The team at ByteGrid has been implementing and validating FDA-compliant computer systems for years. Our regulatory team has achieved FDA acceptance for medical device software and other GxP regulated computer systems for a multitude of platforms, including complex, networked systems.
Now that the FDA has finalized their Guidance for Content of Premarket Submissions for Management of Cybersecurity in Medical Devices, let's look at some of the ways GxP cloud hosting can help medical device manufacturers adhere to agency recommendations.
The guidance addresses any medical devices "that contain software (including firmware) or programmable logic as well as software that is a medical device." While not all of these are cloud-based, many can be, especially medical device software deployed as SaaS.
The guidance is intended to help device manufacturers ensure that their regulatory submissions provide assurance that they've implemented cybersecurity management sufficiently to "reduce the risk to patients by decreasing the likelihood that device functionality is intentionally or unintentionally compromised by inadequate cybersecurity". If you're using cloud services to deploy your device, you'll want to pay special attention to the guidance's recommendations that pertain to your infrastructure.
The FDA requires a documented risk assessment is required for medical devices by 21 CFR 820.30(g), and this is one of the first places where you'll see the IT infrastructure appear. The guidance recommends that device manufacturers include the following in their risk assessment:
- Identification of assets, threats, and vulnerabilities;
- Assessment of the impact of threats and vulnerabilities on device functionality and end users/patients;
- Assessment of the likelihood of a threat and of a vulnerability being exploited;
- Determination of risk levels and suitable mitigation strategies;
- Assessment of residual risk and risk acceptance criteria.
Expect to cover things like physical security, firewalls and virus protection in your risk assessment. With GxP compliant hosting, your infrastructure will include all of these, implemented, documented, and validated to agency expectations.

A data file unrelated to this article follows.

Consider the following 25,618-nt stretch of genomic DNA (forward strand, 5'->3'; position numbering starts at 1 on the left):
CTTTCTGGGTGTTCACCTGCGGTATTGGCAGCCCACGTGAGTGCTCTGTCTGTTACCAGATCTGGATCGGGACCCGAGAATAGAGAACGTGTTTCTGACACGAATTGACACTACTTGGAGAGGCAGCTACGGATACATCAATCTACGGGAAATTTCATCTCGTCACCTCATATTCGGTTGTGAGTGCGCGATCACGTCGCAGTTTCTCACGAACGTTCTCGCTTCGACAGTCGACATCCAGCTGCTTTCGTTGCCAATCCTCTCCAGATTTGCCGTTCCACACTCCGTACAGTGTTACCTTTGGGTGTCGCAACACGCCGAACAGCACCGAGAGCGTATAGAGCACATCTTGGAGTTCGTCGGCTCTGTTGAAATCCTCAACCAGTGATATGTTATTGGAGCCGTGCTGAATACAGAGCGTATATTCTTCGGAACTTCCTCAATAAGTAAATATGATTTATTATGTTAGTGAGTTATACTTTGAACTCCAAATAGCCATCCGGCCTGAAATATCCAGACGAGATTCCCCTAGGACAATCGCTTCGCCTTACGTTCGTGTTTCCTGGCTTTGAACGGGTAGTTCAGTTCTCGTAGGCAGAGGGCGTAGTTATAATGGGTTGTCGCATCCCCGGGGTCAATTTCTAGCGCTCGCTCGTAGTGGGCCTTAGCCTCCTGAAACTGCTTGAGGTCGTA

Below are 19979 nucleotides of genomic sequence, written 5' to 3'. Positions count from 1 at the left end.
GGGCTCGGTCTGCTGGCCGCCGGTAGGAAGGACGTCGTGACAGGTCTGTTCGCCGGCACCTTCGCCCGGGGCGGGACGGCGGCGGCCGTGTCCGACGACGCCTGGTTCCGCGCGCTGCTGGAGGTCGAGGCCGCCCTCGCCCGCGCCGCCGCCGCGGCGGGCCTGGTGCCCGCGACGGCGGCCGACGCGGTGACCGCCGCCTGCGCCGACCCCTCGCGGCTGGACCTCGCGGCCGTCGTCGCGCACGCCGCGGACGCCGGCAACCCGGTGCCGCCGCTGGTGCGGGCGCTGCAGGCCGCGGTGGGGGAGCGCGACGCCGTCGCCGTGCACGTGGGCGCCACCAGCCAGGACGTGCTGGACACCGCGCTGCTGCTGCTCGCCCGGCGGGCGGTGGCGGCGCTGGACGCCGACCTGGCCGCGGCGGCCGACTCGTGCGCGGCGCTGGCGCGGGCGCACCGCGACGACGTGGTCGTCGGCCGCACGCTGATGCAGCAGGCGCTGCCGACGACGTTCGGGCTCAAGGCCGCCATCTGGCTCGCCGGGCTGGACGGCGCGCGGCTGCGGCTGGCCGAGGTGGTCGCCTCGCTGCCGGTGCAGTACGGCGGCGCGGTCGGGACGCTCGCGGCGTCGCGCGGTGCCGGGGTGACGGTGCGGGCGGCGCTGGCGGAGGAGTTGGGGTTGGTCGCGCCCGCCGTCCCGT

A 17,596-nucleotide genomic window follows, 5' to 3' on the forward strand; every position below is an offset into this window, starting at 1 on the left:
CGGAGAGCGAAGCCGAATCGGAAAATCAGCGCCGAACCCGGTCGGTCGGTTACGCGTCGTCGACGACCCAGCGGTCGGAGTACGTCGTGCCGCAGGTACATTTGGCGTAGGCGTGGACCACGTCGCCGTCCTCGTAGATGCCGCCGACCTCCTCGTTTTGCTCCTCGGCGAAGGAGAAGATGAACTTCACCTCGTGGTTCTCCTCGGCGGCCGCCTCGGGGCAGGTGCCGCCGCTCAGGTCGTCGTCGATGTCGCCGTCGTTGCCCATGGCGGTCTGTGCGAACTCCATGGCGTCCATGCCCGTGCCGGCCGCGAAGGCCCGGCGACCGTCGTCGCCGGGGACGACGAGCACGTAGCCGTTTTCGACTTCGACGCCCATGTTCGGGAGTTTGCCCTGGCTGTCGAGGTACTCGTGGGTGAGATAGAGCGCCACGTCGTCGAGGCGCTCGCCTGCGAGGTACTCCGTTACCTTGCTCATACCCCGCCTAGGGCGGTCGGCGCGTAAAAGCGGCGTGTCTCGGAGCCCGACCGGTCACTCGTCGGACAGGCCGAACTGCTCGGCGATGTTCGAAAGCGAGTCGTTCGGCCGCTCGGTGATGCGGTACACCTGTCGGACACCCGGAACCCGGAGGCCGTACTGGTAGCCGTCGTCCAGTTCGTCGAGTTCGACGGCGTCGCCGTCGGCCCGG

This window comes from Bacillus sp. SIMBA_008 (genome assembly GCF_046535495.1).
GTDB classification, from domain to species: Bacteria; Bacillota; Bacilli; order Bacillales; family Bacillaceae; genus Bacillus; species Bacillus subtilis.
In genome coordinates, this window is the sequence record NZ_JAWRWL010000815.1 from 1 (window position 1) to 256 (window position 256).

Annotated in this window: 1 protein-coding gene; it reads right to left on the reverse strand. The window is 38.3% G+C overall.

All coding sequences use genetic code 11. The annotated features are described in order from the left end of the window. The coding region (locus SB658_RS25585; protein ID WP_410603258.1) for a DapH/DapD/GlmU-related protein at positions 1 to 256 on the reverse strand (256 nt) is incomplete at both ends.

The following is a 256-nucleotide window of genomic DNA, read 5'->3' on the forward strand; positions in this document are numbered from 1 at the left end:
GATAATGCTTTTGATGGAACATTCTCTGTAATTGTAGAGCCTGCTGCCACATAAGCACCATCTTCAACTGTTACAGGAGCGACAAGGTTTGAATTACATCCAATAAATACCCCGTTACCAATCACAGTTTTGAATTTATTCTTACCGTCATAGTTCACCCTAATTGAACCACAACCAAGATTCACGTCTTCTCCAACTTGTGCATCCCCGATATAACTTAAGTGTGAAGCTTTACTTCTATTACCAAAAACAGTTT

Perhaps the most important part of the guidance is its list of specific contents to be included in a PMA. Specifically, the guidance recommends that a PMA include:
- A hazard analysis, mitigations, and design considerations pertaining to intentional and unintentional cybersecurity risks associated with the device
- A traceability matrix that links actual cybersecurity controls to the cybersecurity risks that were considered
- A summary describing the plan for providing validated software updates and patches as needed throughout the lifecycle of the medical device
- A summary describing controls that are in place to assure that the medical device software will maintain its integrity (e.g. remain free of malware) from the point of origin to the point at which that device leaves the control of the manufacturer
- Product specifications related to recommended cybersecurity controls appropriate for the intended use environment (e.g. anti-virus software, use of firewall).
Can you prepare all of these to agency standards? ByteGrid has laid the foundation with our fully validated, GxP compliant cloud. You'll need to tie this together with your specific software and its intended use. Our team of regulatory experts can help you achieve this. We have years of experience successfully validating systems and achieving FDA acceptance.
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ByteGrid is GxP compliant from the ground up. We have a mature quality system, and all of the required supporting systems, developed in full compliance to medical device Quality System Regulations. Contact us today to schedule an audit of our validated GxP data center.